Going through some fishing notes recently, I came across some information I received once upon a time regarding one of the favorite springtime angling tactics of legendary Bassmaster Elite Series and FLW Tour pro Jimmy Houston.


You know, the always smiling blond-haired, fish kissing angler and television show host who loves to laugh and is widely known as America’s favorite fisherman from Cookson, Okla.


When I read through those notes again, I couldn’t help but smile too as one of bass fishing’s all-time great baits — one that is often thought of as an old school tactic by today’s young gun anglers — came crashing to the forefront again.


And that’s the time-honored spinnerbait, a lure that Houston has used successfully over the years in catching a boatload of bass, all the way from his days with Terminator spinnerbaits on through his use of the Booyah Blade spinnerbait.


Regardless of the brand of spinnerbait that Houston — the longtime host of Jimmy Houston Outdoors on World Fishing Network — has used down through the years, the results have usually been the same.


He consistently lands largemouth bass — and often good ones, at that — during the springtime seasons that range from the pre-spawn phase on through the breeding season and on through the post-spawn phase too.


In fact, in some ways, you could say that Houston, a frequent visitor to Lake Texoma and Lake Ray Roberts over the years, has used the lure to literally spinnerbait his way through the spring season from start to finish.


How does the 1976 and 1986 B.A.S.S. Angler of the Year use the lure during the first phase of the season, the pre-spawn phase?


“In early spring, when water temperatures are ranging from about 45 to 62 degrees, big bass are in the pre-spawn mode and they tend to be positioned in front of potential spawn sites, usually in four to seven feet of water,” indicated Houston, a 2008 inductee into the International Game Fish Association’s (IGFA) Hall of Fame.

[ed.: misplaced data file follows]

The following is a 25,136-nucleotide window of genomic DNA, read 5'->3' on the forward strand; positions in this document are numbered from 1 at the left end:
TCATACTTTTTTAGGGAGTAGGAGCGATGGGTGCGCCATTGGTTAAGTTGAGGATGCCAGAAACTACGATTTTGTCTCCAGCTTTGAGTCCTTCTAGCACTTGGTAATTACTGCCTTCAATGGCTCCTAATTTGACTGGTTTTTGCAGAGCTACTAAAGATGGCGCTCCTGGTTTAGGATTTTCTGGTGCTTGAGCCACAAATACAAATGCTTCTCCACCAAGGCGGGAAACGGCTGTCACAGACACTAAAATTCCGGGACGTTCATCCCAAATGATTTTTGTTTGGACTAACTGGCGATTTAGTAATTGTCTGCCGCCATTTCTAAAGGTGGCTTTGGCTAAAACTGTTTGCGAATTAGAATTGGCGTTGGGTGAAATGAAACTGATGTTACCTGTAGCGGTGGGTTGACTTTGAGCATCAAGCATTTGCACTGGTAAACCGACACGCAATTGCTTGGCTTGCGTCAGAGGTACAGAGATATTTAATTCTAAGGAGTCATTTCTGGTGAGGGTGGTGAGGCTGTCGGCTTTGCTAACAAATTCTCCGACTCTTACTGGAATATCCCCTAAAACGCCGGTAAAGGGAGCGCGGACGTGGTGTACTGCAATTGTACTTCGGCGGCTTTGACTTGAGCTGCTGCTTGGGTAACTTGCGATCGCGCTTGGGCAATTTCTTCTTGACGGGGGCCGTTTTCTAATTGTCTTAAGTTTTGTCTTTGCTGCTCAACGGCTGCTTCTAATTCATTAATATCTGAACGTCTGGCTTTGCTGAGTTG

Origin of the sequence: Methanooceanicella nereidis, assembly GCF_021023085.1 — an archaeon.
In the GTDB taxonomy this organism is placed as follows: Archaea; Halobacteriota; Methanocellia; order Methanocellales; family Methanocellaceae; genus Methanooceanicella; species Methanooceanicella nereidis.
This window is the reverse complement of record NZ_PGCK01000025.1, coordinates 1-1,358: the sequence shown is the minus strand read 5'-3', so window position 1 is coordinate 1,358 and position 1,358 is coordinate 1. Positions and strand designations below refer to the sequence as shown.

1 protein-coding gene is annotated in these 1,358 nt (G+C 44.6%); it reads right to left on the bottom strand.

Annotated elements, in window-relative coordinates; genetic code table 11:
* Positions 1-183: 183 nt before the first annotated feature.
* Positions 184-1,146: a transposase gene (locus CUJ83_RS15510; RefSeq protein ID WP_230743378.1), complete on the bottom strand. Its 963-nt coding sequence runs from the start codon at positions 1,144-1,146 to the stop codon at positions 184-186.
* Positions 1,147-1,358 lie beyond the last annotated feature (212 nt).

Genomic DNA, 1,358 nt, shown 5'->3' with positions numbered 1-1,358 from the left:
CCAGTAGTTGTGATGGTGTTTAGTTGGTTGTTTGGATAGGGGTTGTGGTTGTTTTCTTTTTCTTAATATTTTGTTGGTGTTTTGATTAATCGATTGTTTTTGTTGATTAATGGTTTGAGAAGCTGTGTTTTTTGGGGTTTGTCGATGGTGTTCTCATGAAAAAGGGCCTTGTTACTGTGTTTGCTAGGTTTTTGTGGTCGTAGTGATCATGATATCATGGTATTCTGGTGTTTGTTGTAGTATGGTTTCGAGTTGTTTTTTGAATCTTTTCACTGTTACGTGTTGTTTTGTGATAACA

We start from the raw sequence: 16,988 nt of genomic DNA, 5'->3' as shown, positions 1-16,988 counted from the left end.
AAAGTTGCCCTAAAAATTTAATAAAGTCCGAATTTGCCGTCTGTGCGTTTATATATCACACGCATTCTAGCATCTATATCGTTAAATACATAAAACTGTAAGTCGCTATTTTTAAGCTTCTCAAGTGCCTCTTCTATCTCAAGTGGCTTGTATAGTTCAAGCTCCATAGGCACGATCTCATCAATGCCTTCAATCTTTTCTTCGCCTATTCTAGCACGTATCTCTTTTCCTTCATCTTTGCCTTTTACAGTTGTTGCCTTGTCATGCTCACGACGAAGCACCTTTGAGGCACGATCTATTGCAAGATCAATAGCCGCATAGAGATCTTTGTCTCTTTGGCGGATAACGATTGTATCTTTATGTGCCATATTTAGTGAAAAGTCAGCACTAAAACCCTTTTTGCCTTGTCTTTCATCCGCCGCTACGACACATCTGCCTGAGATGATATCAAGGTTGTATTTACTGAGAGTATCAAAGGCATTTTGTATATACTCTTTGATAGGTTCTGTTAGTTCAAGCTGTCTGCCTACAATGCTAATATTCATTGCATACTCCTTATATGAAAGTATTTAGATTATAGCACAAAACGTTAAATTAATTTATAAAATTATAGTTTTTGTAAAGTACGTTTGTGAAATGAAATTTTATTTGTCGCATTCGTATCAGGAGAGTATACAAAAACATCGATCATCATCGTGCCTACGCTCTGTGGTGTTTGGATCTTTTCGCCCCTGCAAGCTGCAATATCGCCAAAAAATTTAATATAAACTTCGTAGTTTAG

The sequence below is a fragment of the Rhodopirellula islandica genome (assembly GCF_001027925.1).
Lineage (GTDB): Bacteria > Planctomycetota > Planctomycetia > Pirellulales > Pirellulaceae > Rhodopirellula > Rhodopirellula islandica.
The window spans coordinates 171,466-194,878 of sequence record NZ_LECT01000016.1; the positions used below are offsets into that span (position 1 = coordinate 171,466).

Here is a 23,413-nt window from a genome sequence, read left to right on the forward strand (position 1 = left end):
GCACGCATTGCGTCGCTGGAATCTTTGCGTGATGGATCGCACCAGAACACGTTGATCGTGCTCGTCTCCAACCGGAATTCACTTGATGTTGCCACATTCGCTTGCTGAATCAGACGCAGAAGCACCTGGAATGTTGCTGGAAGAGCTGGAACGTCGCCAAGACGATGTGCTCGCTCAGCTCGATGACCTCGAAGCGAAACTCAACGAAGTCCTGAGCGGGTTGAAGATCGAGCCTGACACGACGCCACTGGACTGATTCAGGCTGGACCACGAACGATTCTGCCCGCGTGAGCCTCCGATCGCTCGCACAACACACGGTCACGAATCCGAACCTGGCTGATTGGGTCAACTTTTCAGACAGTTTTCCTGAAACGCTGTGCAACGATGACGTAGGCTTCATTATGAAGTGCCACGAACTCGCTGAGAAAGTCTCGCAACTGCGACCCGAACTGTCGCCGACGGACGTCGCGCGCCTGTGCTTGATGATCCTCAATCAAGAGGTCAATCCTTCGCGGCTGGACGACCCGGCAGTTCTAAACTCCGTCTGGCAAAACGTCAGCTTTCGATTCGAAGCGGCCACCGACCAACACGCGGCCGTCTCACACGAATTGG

“At this time of year, bass are gorging themselves in an effort to stockpile energy to get them through the physically taxing spawning ritual so they’re seeking larger food items, and lots of them,” he added.


With that in mind, Houston will tie on either a 1/2-ounce or a 3/4-ounce tandem willow leaf blade spinnerbait with a chartreuse and white skirt. At times, he’ll also add a long trailer to the spinnerbait’s hook to add some bulk to the bait and give it a larger profile in the water column.


When the spawn kicks into high gear and bass go into the skinny water to breed, Houston said the spinnerbait can still work.


“When bass do finally move on to a spawning bed, contrary to popular belief, they are not impossible to catch,” indicated the National Freshwater Fishing Hall of Fame and Professional Bass Fishing Hall of Fame member.


“The key is to cast right at the bed instead of past it, as you might to other types of fish-holding objects,” added Houston.


“An erratic movement of the bait just above the bed will many times force the fish to snatch the lure more out of frustration and defense of the eggs than in an effort to eat.”


And what about the post-spawn phase that many North Texas and southern Oklahoma lakes are currently moving towards?


“After bass spawn, they are (almost) always near the water’s surface,” indicated Houston. “In fact, often they are suspending in flooded trees, just a foot or two under the surface, regardless of the depth underneath them.


When Houston uses the spinnerbait to target these post-spawn bass, he often opts again for a 1/2- or 3/4-ounce spinnerbait.


“However, during the post-spawn, I usually use a large turtleback blade instead of a willow leaf,” said the angler often referred to as the Cookson Kid.


The bottom line here is that despite a myriad of newer lure options now available at local tackle shops, the time-honored spinnerbait is a Hall of Fame lure that still can catch bass with the best of them each spring and then some.


Just ask Jimmy Houston, the three-time hall of fame fisherman that hails from eastern Oklahoma.


He’s the one who has probably caught yet another springtime bass on a spinnerbait, laughing out loud as he sits on the front deck of his bass rig while a couple of television cameras look on.


Showing that an old school spinnerbait can still get the job done each and every spring.